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Convent sought by Katy Perry to remain vacant during court battle

Sister Catherine Rose, 86, left, and Sister Rita Callanan, 77, are photographed at the Sisters of the Immaculate Heart of Mary Retreat House in Los Feliz in June.

Sister Catherine Rose, 86, left, and Sister Rita Callanan, 77, are photographed at the Sisters of the Immaculate Heart of Mary Retreat House in Los Feliz in June.

(Mel Melcon / Los Angeles Times)

A restaurateur who is vying with singer Katy Perry to buy a villa-style hilltop convent in Los Feliz will vacate the property and continue paying rent to a small order of nuns as the legal battle to determine who will own the prized property continues.

The ruling was the latest step in a convoluted legal saga that pits a successful businesswoman and an order of nuns against the Los Angeles Archdiocese and Perry.

The dispute centers on who has legal authority to sell the villa-style hilltop property in Los Feliz, which spans several acres with expansive views of downtown Los Angeles and the San Gabriel Mountains.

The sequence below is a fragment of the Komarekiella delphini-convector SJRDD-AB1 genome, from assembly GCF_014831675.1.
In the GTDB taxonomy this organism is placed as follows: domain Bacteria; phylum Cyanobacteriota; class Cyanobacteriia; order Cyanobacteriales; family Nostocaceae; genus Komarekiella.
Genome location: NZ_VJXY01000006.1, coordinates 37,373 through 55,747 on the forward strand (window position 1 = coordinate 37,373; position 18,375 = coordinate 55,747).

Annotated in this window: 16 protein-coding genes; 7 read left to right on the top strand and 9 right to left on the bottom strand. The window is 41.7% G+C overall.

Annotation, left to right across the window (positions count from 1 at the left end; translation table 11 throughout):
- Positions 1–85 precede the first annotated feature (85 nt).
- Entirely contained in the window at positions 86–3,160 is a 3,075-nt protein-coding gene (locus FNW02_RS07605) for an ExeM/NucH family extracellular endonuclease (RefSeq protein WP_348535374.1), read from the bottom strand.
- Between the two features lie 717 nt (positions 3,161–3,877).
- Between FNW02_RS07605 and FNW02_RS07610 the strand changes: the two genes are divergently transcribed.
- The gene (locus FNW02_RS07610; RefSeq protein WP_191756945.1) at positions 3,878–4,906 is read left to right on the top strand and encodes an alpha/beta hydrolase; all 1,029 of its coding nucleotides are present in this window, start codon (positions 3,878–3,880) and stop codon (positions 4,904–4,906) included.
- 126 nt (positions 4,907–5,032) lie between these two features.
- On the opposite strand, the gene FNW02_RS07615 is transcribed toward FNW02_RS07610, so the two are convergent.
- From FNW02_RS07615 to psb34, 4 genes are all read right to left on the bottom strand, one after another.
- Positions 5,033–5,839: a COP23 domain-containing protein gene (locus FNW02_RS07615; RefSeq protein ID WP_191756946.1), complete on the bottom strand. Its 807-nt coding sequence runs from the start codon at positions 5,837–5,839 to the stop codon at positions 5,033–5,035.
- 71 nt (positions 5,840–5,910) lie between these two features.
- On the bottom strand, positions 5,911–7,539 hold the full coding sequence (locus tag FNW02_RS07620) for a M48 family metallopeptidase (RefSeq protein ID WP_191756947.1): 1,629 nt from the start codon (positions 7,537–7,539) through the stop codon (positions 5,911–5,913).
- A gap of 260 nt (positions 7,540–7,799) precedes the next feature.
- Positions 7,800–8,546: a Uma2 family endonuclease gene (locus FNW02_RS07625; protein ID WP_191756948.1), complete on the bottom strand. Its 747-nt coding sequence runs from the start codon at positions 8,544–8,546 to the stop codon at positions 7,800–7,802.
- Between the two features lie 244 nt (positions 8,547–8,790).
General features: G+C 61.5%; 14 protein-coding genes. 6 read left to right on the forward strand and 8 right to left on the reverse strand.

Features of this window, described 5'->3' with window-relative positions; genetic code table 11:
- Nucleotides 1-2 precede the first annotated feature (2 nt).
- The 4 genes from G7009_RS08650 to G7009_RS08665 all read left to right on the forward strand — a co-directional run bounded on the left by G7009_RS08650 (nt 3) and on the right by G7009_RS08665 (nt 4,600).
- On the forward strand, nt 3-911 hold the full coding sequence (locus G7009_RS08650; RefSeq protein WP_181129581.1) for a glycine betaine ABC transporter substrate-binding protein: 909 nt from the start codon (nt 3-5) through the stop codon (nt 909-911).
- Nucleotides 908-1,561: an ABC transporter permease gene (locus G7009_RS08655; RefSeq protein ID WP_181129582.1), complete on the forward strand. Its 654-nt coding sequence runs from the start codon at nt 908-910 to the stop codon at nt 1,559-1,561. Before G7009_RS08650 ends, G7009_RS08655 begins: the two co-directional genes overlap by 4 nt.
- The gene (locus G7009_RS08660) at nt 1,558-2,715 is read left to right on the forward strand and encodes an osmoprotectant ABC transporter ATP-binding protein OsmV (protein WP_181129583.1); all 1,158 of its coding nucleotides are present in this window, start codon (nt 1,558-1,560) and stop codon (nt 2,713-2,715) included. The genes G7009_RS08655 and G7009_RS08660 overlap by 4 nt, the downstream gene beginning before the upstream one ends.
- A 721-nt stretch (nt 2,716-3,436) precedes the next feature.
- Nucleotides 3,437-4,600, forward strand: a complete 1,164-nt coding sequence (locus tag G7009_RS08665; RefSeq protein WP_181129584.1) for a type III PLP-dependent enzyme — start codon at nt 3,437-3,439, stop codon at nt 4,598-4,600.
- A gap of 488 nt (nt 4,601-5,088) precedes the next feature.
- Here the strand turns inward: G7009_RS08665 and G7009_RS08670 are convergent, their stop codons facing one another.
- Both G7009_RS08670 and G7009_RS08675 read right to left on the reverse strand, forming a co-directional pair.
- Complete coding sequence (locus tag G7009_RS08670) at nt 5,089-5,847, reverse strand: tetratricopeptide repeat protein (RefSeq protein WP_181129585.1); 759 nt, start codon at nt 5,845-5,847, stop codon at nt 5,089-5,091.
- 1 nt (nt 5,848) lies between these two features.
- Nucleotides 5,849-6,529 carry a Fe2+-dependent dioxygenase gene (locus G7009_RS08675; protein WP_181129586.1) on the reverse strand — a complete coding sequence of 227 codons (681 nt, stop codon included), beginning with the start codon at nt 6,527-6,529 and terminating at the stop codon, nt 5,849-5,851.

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The Sisters of the Immaculate Heart of Mary contend that they have the legal authority to sell the property and that their sale agreement with restaurateur Dana Hollister for $15.5 million was legal.

The Los Angeles Archdiocese, however, went to court to stop the sale, arguing that the church has legal authority over the property and that the nuns’ sale was unauthorized.

In July, Superior Court Judge James C. Chalfant said the nuns’ deal with Hollister was “clearly invalid.”

The archdiocese argues that its own agreement to sell the convent to Perry – for $14.5 million in cash – is legally sound.

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On Tuesday, Chalfant accepted a proposal by Hollister to vacate the property, continue to pay rent to the sisters and notify the archdiocese of any repairs needed on the property.

A hearing in October will begin proceedings to determine who has the authority to sell the property.

Attorney Michael Hennigan, who represents the archdiocese, said he was surprised that Hollister would choose to continue paying rent on the property while not living in it. Hennigan noted that the rent will be paid to the order’s nonprofit institute.

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“I’m amazed,” he said. “We can always use the money.”

For more Los Angeles County court news, follow @sjceasar


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